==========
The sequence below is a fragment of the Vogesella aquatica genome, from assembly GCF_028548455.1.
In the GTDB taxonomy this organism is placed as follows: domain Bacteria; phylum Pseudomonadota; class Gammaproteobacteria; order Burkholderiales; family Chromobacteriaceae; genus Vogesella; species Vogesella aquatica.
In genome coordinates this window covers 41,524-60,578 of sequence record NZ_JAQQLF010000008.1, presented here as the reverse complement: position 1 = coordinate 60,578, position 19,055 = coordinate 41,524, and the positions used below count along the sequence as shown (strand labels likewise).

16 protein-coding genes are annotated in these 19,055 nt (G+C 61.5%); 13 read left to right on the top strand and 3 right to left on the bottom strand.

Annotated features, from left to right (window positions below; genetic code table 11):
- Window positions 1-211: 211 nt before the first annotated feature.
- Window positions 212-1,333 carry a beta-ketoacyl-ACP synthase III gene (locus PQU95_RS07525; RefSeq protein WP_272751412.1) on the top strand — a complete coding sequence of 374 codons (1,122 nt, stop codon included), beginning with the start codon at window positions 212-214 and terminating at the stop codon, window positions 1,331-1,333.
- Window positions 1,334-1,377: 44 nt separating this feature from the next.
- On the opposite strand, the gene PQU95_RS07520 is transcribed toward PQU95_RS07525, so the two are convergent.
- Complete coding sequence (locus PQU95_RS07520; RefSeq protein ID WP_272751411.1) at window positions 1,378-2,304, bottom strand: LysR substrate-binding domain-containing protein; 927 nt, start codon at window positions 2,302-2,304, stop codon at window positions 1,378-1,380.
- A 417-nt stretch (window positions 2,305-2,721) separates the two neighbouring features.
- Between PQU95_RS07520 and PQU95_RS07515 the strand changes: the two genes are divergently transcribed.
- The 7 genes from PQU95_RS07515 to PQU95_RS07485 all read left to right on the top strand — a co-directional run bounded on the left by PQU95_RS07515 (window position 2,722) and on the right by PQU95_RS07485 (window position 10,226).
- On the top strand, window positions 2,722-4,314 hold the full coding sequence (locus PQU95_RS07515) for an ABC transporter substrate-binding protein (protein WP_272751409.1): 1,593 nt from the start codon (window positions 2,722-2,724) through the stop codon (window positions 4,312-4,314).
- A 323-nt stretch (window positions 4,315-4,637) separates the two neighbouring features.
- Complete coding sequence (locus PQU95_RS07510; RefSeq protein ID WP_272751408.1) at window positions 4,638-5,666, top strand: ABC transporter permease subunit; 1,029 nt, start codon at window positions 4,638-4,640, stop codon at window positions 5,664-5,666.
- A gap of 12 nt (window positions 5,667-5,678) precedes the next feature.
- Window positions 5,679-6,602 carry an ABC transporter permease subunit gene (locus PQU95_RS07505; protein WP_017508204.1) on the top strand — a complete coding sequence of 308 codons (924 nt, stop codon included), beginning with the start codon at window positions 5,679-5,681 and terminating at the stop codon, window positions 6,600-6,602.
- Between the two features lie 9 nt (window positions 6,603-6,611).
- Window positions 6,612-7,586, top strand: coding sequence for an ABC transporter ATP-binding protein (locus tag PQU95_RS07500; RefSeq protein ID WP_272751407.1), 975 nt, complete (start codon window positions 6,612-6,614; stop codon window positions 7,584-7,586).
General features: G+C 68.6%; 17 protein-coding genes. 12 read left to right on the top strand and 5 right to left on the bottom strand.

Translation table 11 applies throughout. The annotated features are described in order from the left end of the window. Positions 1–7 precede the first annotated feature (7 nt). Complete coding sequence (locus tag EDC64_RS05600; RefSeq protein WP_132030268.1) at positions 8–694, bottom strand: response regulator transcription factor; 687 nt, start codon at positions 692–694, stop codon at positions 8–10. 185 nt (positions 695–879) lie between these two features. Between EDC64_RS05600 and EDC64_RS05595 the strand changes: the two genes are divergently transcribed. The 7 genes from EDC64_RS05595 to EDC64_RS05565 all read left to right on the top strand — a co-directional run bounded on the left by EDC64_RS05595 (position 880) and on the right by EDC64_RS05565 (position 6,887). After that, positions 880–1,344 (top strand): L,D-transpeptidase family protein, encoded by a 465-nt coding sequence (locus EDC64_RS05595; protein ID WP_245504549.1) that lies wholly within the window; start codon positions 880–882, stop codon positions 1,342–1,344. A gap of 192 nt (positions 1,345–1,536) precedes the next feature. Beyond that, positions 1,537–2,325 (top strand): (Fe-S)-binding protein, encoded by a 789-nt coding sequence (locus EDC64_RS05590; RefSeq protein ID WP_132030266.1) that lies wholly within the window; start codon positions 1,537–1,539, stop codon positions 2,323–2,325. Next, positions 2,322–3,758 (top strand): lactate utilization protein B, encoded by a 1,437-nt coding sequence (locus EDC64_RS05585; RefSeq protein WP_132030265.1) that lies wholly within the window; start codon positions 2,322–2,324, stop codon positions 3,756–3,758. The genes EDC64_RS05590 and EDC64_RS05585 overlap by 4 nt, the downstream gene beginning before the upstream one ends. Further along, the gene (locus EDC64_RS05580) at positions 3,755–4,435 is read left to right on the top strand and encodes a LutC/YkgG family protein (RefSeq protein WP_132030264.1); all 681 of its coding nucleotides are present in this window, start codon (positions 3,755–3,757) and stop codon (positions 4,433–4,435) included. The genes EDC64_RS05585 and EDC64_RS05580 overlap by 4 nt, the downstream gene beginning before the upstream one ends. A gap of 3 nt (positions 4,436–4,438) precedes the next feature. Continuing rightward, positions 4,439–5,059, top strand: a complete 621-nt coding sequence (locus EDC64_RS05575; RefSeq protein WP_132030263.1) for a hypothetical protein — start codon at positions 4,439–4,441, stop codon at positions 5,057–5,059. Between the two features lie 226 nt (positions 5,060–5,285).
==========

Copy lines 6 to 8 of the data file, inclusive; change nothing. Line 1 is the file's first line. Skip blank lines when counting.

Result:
- Window positions 1-211: 211 nt before the first annotated feature.
- Window positions 212-1,333 carry a beta-ketoacyl-ACP synthase III gene (locus PQU95_RS07525; RefSeq protein WP_272751412.1) on the top strand — a complete coding sequence of 374 codons (1,122 nt, stop codon included), beginning with the start codon at window positions 212-214 and terminating at the stop codon, window positions 1,331-1,333.
- Window positions 1,334-1,377: 44 nt separating this feature from the next.